4.0 out of 5 stars Experiencing fear, 19 Jan 2010
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This review is from: The Land of Green Plums (Paperback)
This book by 2009 Nobel Prize winner is well worth reading to obtain an ever heightening feel as to what it must have been like in Ceaucescu's Romania especially if as in the case of Muller herself you were a part of a minority (especially the German minority. The book is easy to read as it is divided into short 'paragraph' like chapters, I think the most impressive bit for me, was a meeting in college to deselect from the Party a student who had committed suicide, and the unilateral need to be counted on the right side. How would I have responded in a similar position, is a very difficult question to answer.The Land of Green Plums
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1 of 1 people found the following review helpful
4.0 out of 5 stars Wooden Melons & Tin Sheep., 7 April 2013
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This review is from: The Land of Green Plums (Paperback)
I wasn't too sure about this book to begin with but I soldiered on with it & came to love it by the end. I think it's a book that takes time to sink in. It's split into small segments, which switch between the narrator's memories as a child & her life in the then present day, which makes it easy to dip in & out of.
The description of life under Ceausescu is mesmerising. The everyday struggles & terror of the ordinary people: the constant searches, whispers in the street & the man with the dog who always seems four steps behind you are conveyed in an almost poetic way.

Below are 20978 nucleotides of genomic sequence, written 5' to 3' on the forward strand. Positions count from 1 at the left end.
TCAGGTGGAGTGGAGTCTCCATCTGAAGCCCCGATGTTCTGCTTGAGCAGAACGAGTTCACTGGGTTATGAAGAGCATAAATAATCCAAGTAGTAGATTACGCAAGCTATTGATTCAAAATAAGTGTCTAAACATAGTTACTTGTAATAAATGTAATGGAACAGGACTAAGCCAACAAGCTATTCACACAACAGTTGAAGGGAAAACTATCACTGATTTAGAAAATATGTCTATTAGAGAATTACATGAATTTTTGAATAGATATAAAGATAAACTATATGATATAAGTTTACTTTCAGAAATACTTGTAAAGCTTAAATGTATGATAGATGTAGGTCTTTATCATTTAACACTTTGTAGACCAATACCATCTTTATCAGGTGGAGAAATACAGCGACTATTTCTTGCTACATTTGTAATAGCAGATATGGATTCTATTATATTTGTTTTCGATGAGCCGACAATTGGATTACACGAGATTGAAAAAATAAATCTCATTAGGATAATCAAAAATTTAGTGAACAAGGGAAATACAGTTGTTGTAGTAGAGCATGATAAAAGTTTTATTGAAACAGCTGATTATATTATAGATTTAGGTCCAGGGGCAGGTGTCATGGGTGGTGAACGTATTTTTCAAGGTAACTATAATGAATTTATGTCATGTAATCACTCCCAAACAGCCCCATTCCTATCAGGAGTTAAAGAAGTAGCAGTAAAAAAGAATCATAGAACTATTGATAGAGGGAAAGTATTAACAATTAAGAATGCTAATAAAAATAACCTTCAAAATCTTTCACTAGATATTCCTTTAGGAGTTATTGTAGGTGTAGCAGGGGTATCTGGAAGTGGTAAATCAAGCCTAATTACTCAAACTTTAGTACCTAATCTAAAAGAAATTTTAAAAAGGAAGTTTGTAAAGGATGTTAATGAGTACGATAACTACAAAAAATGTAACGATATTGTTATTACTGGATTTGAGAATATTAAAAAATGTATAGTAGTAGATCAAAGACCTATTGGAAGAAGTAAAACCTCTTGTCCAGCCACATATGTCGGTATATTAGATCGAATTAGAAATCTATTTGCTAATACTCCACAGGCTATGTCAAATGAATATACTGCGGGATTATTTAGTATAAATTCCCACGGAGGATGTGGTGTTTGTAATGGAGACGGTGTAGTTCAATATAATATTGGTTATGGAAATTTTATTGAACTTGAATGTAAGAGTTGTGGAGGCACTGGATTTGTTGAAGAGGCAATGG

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1 of 1 people found the following review helpful
5.0 out of 5 stars Great Read, 18 April 2010
By 
Colin Nicholson (St Leonards, NSW Australia) - See all my reviews
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This review is from: The Land of Green Plums (Paperback)
I could not put this book down. Herta Muller at the height of her powers.
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5 of 6 people found the following review helpful
5.0 out of 5 stars Astounding, atmospheric portrait of Romanian Communist life, 3 Jan 2010
By 
Daniel Bor (Cambridge, UK) - See all my reviews
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This review is from: The Land of Green Plums (Paperback)
The Land of Green Plums follows in the tradition of books like Kundera's The Unbearable Lightness of Being in capturing the subtle, yet brutal psychological torments that build up under normal life within a Communist dictatorship. This semi-autobiographical novel concerns the seemingly simple story of a woman growing up, but never fitting in. Part of this alienation reflects the narrator's refusal to allow the Romanian state to control her every thought and action. Reported in a numb, symbolic way, like punctuation marks throughout the novel, are those that the state callously murders or forces to an early grave. Eventually, after persecution in a myriad of ways, the protagonist manages to escape to Germany, to freedom, but somehow little seems to have changed.